To call for caution when one is entering the field of battle, is to show how out of depth one is in matters of war. Now that the U.S. and its European and Arab allies, with the backing of the UN, have decided and are preparing to cross swords with Gaddafi, what is needed is a resolute, clear, swift, and decisive strategy to crash the Gaddafi forces in a series of prompt and sudden attacks. However, before they do that, the U.S. and its allies should make a threatening declaration addressed to the Gaddafi loyalists and mercenaries, that if they refuse to abide to the conditions as set up by the United Nations, then they will be totally destroyed by the arms of the Coalition. As I’ve argued three weeks ago, such a threat has more than a great chance to force the Gaddafi loyalists to abandon the dictator and hence lead to the collapse of the regime without the Coalition forces firing a shot.
My strong belief is, that if the U.S. and its allies ultimately deal a coup de main with their overwhelming power to the Gaddafi loyalists in the event they persist fighting the Opposition forces, they will melt like butter under the heat of the Coalition’s ordnance.
For a political animal like Steve Clemons his Pontius Pilate stand that the Iranian election is “not our business” is astonishingly amusing. But I suppose saying this with a grin on his face in his TV interview is because he has no answer to the argument that Bush’s hard policies might have influenced the educated classes of Iran in their revolt against Ahmadinejad and the Mullahs.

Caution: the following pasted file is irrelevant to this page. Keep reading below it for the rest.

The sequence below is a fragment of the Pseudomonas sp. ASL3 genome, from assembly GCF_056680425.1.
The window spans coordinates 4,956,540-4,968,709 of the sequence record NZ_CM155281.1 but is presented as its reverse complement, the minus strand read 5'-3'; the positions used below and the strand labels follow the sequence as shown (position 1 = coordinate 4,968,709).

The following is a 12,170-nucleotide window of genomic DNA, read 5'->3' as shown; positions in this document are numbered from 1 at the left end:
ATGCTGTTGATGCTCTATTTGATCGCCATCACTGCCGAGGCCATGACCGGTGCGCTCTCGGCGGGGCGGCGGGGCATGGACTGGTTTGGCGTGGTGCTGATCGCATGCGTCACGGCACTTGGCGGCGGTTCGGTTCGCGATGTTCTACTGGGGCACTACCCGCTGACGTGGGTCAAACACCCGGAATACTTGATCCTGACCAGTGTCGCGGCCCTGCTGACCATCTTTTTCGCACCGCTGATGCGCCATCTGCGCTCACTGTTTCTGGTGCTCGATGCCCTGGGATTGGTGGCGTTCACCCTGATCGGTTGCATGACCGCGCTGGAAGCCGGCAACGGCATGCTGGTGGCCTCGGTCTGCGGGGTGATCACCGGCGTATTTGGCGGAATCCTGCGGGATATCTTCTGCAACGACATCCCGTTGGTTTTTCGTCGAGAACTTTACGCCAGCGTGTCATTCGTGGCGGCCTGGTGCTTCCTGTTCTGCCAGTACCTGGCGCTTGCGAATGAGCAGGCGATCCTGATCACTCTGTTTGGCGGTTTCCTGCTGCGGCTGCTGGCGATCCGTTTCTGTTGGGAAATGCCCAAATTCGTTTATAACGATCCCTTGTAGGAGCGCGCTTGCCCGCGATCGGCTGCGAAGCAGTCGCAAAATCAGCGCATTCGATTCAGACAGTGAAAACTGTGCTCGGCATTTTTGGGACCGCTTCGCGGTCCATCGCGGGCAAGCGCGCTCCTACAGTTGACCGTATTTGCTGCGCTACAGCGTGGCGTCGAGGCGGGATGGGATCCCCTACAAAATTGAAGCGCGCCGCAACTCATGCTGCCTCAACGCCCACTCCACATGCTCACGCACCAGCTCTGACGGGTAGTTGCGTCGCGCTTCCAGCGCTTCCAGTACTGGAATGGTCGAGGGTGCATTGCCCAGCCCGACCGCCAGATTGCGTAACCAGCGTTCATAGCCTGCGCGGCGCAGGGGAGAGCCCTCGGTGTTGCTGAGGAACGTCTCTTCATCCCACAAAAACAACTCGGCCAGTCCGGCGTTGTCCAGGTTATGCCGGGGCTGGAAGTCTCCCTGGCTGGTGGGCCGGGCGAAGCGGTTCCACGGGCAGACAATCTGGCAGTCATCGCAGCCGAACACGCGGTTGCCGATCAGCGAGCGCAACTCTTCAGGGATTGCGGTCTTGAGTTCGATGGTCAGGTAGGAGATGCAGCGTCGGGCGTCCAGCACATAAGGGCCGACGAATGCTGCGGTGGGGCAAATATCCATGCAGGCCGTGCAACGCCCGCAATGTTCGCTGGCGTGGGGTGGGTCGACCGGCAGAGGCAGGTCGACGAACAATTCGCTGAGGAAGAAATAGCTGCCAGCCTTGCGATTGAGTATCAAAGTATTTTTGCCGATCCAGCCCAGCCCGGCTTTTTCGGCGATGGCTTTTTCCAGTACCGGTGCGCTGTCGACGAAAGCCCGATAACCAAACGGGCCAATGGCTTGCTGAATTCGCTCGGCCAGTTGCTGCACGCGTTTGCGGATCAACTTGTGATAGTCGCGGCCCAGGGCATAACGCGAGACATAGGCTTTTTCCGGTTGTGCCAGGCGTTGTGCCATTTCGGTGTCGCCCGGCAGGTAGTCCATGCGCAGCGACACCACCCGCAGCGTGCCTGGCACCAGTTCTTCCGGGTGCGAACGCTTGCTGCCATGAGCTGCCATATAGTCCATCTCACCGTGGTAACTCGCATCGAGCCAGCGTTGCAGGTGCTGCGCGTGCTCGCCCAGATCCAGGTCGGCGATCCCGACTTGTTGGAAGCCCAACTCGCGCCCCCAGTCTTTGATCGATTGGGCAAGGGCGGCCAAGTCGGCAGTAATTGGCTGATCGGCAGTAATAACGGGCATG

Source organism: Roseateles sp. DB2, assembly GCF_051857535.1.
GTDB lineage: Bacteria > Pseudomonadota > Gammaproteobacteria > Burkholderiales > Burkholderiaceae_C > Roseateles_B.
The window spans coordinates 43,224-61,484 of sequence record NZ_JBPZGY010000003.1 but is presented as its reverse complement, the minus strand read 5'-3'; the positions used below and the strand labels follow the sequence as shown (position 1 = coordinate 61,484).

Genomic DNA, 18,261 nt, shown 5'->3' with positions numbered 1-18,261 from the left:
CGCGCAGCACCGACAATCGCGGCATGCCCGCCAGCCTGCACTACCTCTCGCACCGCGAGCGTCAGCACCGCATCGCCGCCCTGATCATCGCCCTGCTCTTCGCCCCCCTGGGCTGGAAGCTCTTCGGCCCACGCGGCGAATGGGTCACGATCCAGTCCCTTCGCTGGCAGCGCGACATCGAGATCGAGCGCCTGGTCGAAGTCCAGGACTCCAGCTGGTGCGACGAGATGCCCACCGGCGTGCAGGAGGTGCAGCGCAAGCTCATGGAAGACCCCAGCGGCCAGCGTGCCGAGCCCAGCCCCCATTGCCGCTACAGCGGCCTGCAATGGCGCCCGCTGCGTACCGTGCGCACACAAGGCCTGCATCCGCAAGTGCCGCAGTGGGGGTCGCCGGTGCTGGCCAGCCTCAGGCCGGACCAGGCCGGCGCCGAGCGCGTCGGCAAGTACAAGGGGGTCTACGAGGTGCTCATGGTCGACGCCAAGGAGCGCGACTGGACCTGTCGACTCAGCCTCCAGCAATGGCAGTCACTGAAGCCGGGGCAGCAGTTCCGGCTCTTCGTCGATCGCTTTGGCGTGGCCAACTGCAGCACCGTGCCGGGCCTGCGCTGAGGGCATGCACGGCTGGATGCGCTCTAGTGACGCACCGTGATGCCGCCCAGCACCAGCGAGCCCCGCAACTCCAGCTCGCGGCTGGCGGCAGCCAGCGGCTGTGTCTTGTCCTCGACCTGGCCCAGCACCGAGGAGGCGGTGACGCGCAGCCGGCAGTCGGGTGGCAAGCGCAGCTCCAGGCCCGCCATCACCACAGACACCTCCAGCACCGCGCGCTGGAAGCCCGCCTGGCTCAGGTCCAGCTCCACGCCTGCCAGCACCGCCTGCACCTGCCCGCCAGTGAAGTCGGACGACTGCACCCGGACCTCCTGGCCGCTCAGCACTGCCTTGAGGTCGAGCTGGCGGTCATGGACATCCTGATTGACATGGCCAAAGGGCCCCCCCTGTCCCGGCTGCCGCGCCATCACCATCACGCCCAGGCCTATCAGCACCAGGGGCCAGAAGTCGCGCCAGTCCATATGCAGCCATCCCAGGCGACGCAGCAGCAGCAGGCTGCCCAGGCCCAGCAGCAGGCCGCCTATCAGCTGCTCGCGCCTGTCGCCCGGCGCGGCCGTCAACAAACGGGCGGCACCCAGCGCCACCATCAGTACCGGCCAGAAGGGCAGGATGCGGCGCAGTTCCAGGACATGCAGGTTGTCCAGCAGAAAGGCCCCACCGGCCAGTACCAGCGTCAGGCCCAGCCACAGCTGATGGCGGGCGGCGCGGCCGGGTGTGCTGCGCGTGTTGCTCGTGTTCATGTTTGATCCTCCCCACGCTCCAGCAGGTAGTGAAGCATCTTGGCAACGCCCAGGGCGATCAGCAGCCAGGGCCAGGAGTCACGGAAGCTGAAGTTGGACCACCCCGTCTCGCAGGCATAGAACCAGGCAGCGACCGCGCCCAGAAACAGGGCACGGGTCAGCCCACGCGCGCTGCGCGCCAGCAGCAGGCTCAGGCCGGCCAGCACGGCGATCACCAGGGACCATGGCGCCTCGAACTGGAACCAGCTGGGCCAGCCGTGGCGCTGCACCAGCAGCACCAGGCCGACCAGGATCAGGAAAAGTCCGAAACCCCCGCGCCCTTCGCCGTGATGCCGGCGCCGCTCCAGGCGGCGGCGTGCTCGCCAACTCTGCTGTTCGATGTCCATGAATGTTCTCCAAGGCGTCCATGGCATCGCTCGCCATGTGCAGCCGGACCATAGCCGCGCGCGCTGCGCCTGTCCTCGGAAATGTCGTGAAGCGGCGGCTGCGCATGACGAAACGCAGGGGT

Even if Ahmadinejad won the election fairly, the fact remains that now as a result of the election the extant split prior to the election between the modernist forces and the antediluvian ones is exacerbated. What is imponderable, and lingers in the province of Nostradamus, is whether this fissure of Iran’s society between these two forces will bring an internal ‘modernist’ change or an open dictatorship of the Mullahs and the military, as their only way to survive from this tsunami of dissent against them.
As for Dan Kervick in his desire to present himself as an imaginative thinker he foolishly delves in ‘Rumsfeldian unknowns,’ which excellently illustrate the vaudevillian streak in him. His comment that there might be “anti-democratic” forces that would aim to “overturn” the democratic election is a laughable fiction. The forces that want to “overturn the result of the election” are doing so because of the perception that Ahmadinejad stole the election, not because they could be “anti-democratic.”
The Times contention is fatuous: That the President and his advisers ‘knew or should have known [the intelligence] to be faulty’. But if this should be so, it should also apply to all the other leaders of the West who also acted on this faulty intelligence.
‘Quick points’ are bound to be thoughtless.
Clemons, as he often does on this issue, revises the facts to make his own tailor made argument. The war in Iraq did not aim in “removing a bad leader” but in preventing a future coupling of Saddam’s regime with terrorists. The war on terror in the aftermath of 9/11, was not a “crusade’ but an existential necessity. And for Clemons to countervail Bush’s “emotional war” with his “emotional peace”, shows him to be strategically and historically irrelevant.
And he still refuses to acknowledge Iraq’s great potential of becoming a Democratic state in the region. It’s a perfect example of personal weakness trumping reality.